Reynoldsburg News

Reynoldsburg's oldest business closes its doors

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An antique clock sits high above old farm implements. Rows upon rows of bolts, screws, tools, plumbing and electrical parts crowd the shelves of Connell Hardware.

But time has run out for the oldest of Reynoldsburg's "mom-and-pop" businesses, which closed Aug. 31 after 141 years in business.

Charity Connell said last week she was trying not to think about that last day.

"I will probably cry," she said. "I already warned everyone about that. It will be a sad Saturday for us."

Connell Hardware, 7345 E. Main St., began as a tinsmith shop on April 1, 1872. It was founded by Ralph Connell's grandfather, Ezra Samuel Osborn, who served several terms as Reynoldsburg's mayor in the early 1890s.

He opened the shop behind the Knights of Pythias building on the bank of French Run Creek, making spouting, roofing, buckets and tubs, according to a booklet written by Ralph Connell in 1972, when the hardware store celebrated its 100th birthday.

Osborn moved the tinsmith business to East Main Street, where Green Gables Restaurant later located, adding hardware items to his growing inventory. The store later moved again, manned by Howard Osborn, Ezra's son, to the corner of Apple Alley and East Main Street, about a half-block from its current location.

In 1922, Osborn's daughter, Nelle, and her husband, Elzy Connell, took over the business. They moved it to its present location in 1934.

Charity Connell said the store has always been a family business. Her dad, Ralph, took over at age 23, in 1948.

"My dad grew up working here, as did my sister, Sarah, and I," she said. "We helped my dad and mom with inventory -- counting every last screw and nail."

Mom Jean, 88, is also sad to see the end of Connell Hardware.

"Mom hates to see it close, especially since we are the oldest business in Reynoldsburg," Charity said.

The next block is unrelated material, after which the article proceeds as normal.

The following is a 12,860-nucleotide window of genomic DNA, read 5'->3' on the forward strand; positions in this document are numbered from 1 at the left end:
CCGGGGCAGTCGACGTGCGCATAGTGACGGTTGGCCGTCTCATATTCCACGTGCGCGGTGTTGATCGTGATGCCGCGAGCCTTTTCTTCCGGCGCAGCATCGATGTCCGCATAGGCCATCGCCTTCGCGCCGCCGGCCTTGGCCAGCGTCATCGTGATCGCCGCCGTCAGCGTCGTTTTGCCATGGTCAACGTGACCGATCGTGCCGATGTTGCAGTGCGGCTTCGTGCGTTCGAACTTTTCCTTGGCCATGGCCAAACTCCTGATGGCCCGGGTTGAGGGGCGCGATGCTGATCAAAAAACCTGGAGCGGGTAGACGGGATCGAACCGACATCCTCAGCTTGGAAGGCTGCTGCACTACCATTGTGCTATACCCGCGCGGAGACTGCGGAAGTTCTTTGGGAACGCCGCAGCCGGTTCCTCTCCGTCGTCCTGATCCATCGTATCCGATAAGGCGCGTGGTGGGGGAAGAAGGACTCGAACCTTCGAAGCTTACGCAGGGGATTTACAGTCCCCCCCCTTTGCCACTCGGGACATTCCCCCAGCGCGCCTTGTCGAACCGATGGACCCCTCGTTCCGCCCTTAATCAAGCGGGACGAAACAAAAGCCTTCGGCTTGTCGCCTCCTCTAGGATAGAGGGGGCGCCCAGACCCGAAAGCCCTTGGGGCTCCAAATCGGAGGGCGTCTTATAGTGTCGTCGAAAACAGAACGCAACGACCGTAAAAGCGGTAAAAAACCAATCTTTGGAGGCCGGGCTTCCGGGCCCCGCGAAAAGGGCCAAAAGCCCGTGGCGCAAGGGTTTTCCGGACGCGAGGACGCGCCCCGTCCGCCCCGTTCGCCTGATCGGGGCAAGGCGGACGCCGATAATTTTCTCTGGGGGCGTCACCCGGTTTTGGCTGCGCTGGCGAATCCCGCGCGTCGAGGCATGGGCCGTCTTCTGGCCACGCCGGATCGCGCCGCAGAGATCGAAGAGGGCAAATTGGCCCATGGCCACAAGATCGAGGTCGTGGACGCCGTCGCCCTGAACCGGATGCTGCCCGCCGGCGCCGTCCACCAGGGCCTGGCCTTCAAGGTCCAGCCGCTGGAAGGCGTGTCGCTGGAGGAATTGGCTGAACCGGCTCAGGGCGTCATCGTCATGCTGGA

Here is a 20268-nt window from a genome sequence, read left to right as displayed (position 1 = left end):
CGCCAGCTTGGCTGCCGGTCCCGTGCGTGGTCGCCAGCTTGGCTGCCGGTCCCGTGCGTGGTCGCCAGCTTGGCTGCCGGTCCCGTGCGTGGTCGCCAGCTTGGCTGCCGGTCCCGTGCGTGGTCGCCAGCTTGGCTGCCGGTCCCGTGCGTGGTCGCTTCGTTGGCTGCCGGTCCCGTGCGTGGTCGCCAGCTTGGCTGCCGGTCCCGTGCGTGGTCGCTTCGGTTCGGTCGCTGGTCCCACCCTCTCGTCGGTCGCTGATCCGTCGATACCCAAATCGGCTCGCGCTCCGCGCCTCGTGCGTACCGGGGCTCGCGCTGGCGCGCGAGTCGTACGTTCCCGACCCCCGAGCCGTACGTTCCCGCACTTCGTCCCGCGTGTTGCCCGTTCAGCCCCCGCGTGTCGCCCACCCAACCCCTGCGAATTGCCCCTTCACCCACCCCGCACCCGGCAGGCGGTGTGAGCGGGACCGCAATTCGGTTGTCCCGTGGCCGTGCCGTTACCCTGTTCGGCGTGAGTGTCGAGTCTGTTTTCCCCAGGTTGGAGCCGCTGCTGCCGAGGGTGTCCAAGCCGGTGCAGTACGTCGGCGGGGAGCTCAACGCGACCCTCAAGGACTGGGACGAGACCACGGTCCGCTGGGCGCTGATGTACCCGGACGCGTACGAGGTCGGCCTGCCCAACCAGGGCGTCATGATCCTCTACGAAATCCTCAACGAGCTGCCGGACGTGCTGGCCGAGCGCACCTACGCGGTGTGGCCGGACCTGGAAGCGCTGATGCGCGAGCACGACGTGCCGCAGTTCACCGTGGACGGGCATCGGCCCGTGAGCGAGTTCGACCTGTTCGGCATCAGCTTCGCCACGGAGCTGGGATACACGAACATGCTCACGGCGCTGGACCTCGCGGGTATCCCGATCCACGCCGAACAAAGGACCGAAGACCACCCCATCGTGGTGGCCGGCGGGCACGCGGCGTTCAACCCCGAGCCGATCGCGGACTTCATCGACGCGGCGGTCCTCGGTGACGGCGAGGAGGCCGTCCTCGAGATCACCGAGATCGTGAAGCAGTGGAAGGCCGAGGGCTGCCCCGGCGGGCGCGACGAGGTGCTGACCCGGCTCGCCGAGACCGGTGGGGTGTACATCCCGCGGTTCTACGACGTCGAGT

The store was a busy place during her childhood, she said, when people bustled in and out and old-timers sat around the old potbellied stove.

The stove still stands in the center of the store, but sitting there in the summer meant sitting in front of a fan.

"The store has never had central air conditioning, just lots of blowing fans," Charity said.

She remembers two giggling little girls racing up and down the store aisles.

"My sister and I used to run up and down what we called the hill (slanted wood floors) and stand under the cash register to wait for the bell to ring, to let the drawer open over our heads," she recalled.

She said Sarah participated more in the hardware side of the business, learning to thread pipes and make keys for customers.

Willard Carl, 73, remembers sitting around that potbellied stove. He has been a part-time employee of the store for the past 10 years, but has known the Connell family for more than 50 years. Another longtime employee of the store was John Smith.

"I used to come in and smoke my cigars and Ralph liked it," Carl said. "That was when we were allowed to smoke."

Ralph Connell died in 2007 at the age of 82 as he sat in his favorite chair near the stove.

"I think Ralph knew things were sliding," Carl said. "I saw the business changing when Lowe's and Home Depot came in, then when Menards came, that finished it off, I think.

"It feels like the curtain is closing on the mom-and-pop businesses," he said. "Young people don't want to repair anything any more -- they want to replace it."

Charity agreed that the arrival of the big-box stores marked the beginning of the end for Connell Hardware.

"The economy also started going south, so we knew we couldn't hold on much longer -- although the big stores sent customers to us at times for some part no one makes any more, because they figured we might have it," she said.

Charity said her husband, Cody Lemaster, managed the store with her for many years, until he was diagnosed with lung cancer. He died in May.

"I knew I would have to step back and look at things from a business end and not a sentimental end," she said.

An auction will be held later this month to clean out inventory and furnishings, with the date to be announced soon, she said.

The building won't be sold, though, since space above the store and beside the store has tenants.

"I do want to thank all of our loyal customers," Charity said. "I appreciate their business so much. We would not be here if not for them."

Charlotte Vickers, manager of Vick's Pizza with her husband, Doug, said she hates to see Connell Hardware close. Vick's Pizza has been in its location near the hardware store for 53 years, since Hollis Vickers opened the shop in 1961.

"I'm just devastated," Charlotte said. "Personally, I would like to see the store preserved somehow or kept open. There are no hardware stores like Connell around any more, where people can walk in and see how simple things used to be."

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